March 18, 2004
By: Jon Pareles
For The New York Times
Imagine current pop turned inside out. Playing concerts
would be a living rather than a promotional tool, bands
would take musical chances nightly, wardrobe would be an afterthought, a
group could release a dozen live albums a year, and gray hair and
wrinkles would garner respect. Fans would bypass radio and television
and get information from other fans (via the Internet), and music’s past
would be a foundation rather than a scrap heap.
That is the realm of jam bands, who had their annual
reckoning with the fourth Jammy Awards on Tuesday night at
the Theater at Madison Square Garden, with dancers on their feet and
marijuana smoke in the air. Jam bands bring music’s ancient business
model – the roving troubadour – to the interconnected modern world.
While selling pop music on expensively produced and promoted CD’s is a
paradigm under siege, jam bands have flourished as concert mainstays and
as an alternative to canned music.
Presentations of the awards, chosen by 50,000 online
voters, whiled away set changes as the concert celebrated
the cooperative, genre-hopping spirit of jam bands. No
group stayed insular for long. The Harlem Gospel Choir sang “Higher and
Higher” to start the concert, then joined the funk band Soulive. Slick
Rick rapped with the Disco Biscuits, whose jams use mix funk and
pulsating dance-floor electronica.
Reggae met New Orleans rhythm-and-blues as the Jamaican songwriter Toots
Hibbert (minus the Maytals) sang with Dr. John on keyboards, George
Porter Jr. of the Meters on bass and a New Orleans band. Perry Farrell
of Jane’s Addiction sang with the String Cheese Incident, which brings
Celtic touches to its Grateful Dead emulation.
The scene is full of paradoxes. Dedicated to improvisation,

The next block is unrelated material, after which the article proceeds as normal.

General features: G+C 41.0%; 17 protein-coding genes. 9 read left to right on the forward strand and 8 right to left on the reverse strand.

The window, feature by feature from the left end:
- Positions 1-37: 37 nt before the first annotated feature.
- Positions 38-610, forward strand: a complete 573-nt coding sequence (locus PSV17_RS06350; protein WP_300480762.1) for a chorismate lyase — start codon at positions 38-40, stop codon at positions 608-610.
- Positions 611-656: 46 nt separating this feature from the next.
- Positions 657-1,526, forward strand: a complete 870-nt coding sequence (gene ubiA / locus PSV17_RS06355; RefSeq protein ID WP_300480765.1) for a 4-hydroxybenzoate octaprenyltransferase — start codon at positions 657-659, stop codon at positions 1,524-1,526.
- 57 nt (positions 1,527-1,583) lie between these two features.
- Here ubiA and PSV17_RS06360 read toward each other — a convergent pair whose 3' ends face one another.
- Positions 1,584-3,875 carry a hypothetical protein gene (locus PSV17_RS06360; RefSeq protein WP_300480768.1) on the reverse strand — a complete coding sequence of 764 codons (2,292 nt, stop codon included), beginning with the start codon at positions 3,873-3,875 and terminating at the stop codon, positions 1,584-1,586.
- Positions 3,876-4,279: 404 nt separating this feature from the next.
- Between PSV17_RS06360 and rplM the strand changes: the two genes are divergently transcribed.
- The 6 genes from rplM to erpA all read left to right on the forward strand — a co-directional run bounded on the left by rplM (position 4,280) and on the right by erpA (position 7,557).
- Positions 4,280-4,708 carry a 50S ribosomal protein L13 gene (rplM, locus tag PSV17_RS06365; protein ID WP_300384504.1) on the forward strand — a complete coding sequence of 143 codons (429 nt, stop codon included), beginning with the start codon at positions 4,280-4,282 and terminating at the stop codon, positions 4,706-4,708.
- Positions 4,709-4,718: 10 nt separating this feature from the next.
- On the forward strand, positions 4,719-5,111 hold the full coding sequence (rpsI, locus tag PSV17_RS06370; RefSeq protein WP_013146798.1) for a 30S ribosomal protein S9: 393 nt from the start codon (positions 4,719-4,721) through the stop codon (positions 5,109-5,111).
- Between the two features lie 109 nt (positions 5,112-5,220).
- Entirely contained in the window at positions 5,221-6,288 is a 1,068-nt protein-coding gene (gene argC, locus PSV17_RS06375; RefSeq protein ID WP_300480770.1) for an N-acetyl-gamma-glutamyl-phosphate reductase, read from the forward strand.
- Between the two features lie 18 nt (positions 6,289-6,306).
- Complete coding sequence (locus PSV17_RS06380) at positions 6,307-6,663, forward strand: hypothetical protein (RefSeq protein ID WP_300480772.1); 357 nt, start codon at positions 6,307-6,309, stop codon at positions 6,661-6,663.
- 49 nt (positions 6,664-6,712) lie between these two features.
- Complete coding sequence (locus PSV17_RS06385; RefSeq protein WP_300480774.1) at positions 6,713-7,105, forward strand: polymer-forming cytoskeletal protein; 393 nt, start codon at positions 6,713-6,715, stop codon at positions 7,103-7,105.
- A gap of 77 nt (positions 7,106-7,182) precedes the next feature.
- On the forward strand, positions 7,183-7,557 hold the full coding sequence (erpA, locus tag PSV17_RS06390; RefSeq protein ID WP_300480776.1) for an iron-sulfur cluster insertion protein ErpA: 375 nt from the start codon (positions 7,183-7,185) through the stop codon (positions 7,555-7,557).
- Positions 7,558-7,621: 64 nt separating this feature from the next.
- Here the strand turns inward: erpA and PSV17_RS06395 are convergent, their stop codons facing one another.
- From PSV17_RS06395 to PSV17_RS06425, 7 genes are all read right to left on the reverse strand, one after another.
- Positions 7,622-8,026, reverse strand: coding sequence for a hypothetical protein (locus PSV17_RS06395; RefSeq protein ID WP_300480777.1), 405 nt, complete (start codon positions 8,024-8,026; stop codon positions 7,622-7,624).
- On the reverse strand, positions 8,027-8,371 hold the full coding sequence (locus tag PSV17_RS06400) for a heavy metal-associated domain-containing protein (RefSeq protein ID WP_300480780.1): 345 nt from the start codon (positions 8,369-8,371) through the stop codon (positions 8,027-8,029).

jam bands have also become preservationists for older
styles. And fans drawn by the present-tense concert
experience are equally determined to record and tabulate
The audience holds on to a 1960’s-flavored sense of
community. An award was given to Justin Baker, whose
nonprofit Conscious Alliance collected 20 tons of food for
the hungry at jam-band shows last year. “We just rent the trucks; you
guys fill ’em up,” he said. Drugs were not disowned; Alan Grey, who won
an award for the album cover of the String Cheese Incident’s “Untying
the Not”, said, “I’d like to thank God and LSD and all the psychedelics
for the beautiful visions of our infinite being.”
But the winner of the new groove (for new bands) award, Psychedelic
Breakfast, recently changed its name to the Breakfast. Phish’s summer
tour was named Tour of the Year, and Moe’s “Wormwood” won the studio
Fans continue to cherish the legacy of the Grateful Dead – whose album
“The Closing of Winterland: Dec. 31, 1978,” won the award for Archival
Live Album – and of the Allman Brothers Band, whose past and present
members dominated the program.
The Allmans’ bassist, Oteil Burbridge, played fleet
melodies (sometimes scat-singing along) over percussive, thumb-popping
riffs from Victor Wooten, the Flecktones’ bassist. Dickey Betts, a
founder of the Allmans who was fired from the band, played guitar and
sang his Allmans hits with Reid Genauer and the Assembly of Dust, along
with Edie Brickell. Later he jammed with bands led by his replacements,
Derek Trucks and Warren Haynes.
The Derek Trucks Band was taken over by the venerable soul singer
Solomon Burke, who traded vocal lines with Mr. Trucks’s stinging
slide-guitar leads and preached an election-year mini-sermon: “Come
November, we need to make the change,” he exhorted.
Mr. Haynes also leads Gov’t Mule. He collected multiple
awards: as songwriter for the Allmans’ “Old Before My Time”
and for live performance and live album with Gov’t Mule on
“The Deepest End,” a New Orleans concert. He accepted the
award for DVD for the Dave Matthews Band’s “Central Park Concert,” where
he sat in.
Gov’t Mule performed its brawny, doleful Southern rock, and Chris
Robinson, formerly of the Black Crowes, shared the vocals on Neil
Young’s “Southern Man.” Then the rest of the Black Crowes reunited
alongside Gov’t Mule to perform “Sometime Salvation.”
Mr. Haynes, Mr. Betts, the guitarist Robert Randolph, the
jazz saxophonist James Carter and the fiddler Michael Kang
from the String Cheese Incident also sat in with Steve
Winwood, who won a lifetime achievement award. The night
before Mr. Winwood was inducted into the Rock and Roll Hall
of Fame for albums with Traffic, Blind Faith and his own
bands. “It’s wonderful to know that I’ve been jamming for
the past 40 years,” he said.